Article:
Sullivant’s Travels is a site-specific journey through the mind of a building – namely Ohio State’s newly renovated Sullivant Hall, home to the university’s dance department. World-renowned director and choreographer Stephan Koplowitz developed eleven simultaneous performance elements featuring artists from OSU’s Department of Dance, School of Music and Advanced Computing Center for the Arts and [...]
Judge Orders Parents of Convert Teen to Continue Counseling
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A Franklin County Juvenile Judge urged a Central Ohio couple to continue counseling with their teen runaway daughter. The girl converted to Christianity from Islam. But as the family tries to reach a resolution, the girl’s attorney suggests time to become a legal immigrant is running out.
17-year-old Rifqa Bary stood outside courtroom 63 at the Franklin County Courthouse. The frail girl wore a lavender sweater and a huge smile while she greeted supporters. One of those was Pieder Beeli, who drove his wife and five children over from Dayton to meet the teen for the first time.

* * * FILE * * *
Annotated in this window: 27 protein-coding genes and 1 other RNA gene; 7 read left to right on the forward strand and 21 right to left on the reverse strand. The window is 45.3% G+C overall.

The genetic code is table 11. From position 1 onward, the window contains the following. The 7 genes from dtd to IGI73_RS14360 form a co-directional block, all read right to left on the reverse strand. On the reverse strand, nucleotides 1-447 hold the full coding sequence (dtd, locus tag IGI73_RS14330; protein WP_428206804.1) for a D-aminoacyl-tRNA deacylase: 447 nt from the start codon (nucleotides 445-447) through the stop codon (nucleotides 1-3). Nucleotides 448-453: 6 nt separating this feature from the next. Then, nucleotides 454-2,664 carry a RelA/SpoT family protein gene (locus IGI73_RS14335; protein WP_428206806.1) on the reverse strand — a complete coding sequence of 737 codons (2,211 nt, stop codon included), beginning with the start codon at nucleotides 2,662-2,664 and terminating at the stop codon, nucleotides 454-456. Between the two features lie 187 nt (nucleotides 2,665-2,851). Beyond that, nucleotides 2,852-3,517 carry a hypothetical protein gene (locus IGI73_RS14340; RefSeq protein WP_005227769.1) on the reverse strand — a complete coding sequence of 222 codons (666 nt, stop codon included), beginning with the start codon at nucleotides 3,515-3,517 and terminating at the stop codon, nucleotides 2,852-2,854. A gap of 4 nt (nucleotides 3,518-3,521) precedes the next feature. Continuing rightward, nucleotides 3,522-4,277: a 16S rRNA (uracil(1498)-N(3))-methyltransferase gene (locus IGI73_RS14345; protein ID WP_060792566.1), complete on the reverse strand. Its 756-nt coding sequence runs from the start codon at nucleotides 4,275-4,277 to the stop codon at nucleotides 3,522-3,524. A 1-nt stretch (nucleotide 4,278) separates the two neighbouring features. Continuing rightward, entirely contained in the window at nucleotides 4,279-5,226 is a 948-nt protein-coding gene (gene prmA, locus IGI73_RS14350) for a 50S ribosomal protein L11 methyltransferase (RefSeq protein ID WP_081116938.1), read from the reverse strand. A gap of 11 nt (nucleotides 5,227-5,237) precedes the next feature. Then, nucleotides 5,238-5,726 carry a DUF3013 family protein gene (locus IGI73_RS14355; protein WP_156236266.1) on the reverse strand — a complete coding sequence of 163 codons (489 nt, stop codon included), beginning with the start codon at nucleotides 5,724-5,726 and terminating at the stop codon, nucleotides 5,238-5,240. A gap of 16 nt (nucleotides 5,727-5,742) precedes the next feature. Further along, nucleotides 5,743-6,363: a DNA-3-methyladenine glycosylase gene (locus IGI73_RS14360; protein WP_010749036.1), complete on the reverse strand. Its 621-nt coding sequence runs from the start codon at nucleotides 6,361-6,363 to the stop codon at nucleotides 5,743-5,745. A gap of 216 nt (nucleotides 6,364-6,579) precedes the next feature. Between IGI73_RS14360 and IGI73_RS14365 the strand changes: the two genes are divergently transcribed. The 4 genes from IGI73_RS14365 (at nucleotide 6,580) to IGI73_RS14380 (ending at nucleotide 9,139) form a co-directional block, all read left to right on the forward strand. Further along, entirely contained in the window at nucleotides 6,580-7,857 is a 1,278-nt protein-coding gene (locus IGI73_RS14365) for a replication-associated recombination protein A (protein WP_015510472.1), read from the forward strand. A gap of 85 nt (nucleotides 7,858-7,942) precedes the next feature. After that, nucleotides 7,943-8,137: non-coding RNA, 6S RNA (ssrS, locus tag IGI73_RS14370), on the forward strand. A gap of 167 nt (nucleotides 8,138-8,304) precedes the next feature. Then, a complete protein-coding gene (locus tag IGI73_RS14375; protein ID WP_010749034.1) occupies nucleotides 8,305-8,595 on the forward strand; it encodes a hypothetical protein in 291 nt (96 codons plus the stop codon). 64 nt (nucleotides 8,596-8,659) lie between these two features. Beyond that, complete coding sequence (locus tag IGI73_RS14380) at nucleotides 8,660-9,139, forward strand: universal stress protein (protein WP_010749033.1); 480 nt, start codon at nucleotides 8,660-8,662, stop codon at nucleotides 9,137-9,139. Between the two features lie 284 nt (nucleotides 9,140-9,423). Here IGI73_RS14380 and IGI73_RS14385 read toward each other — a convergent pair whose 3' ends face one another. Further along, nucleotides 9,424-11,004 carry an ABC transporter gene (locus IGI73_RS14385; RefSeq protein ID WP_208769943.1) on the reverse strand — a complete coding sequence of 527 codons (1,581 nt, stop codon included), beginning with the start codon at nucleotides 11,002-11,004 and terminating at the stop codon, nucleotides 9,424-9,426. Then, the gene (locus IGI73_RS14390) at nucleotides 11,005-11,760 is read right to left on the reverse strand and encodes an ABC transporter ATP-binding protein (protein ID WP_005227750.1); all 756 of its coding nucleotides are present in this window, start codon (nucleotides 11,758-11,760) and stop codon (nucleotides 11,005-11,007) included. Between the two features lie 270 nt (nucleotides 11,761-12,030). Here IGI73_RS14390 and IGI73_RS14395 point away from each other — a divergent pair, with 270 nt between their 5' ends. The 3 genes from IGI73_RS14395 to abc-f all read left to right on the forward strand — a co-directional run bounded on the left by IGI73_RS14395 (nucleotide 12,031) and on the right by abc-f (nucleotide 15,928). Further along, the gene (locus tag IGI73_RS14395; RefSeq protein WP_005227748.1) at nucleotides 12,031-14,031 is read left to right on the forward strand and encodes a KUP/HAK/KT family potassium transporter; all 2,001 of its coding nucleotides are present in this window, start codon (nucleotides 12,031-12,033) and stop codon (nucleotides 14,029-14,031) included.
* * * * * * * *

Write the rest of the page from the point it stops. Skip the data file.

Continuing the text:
“She needs to be protected by some adults who will stand up and defend the American notion of equality under God,” Beeli said.
Bary ran away to Orlando, Florida last July. She said she feared her parents would harm her for converting to Christianity from Islam. Bary’s parents, Mohammed and Aysha Bary, deny the allegations.
Initially the girl and her parents agreed to counseling to avoid a trial. But after Bary was allowed to have contact with the couple who housed her in Orlando, the teen’s parents asked for a trial.
But Judge Elizabeth Gill denied the parents request.
“Resolution of family matters best starts with agreements between counsel and parties. I believe that’s the first step to try to heal a difficult situation,” Gill said.
Bary’s attorney, Angela Lloyd, told the judge Bary’s case is about individual liberties. Lloyd said the teen still fears what could happen to her if she practices Christianity in her parents’ home.
“Ms. Bary’s perception of that is that it is an ongoing effort by her parents to control her and to renege on commitments they have made to her,” Lloyd said.
The parents’ attorney, Omar Tarazi, argued the case is about parental rights.
“The parents have that right to try to influence the raising of their child until that child becomes an adult,” Tarazi said.
Bary, who is an undocumented immigrant from Sri Lanka, turns 18 August 10. Her attorney suggested a lack of reconciliation could affect her legal status.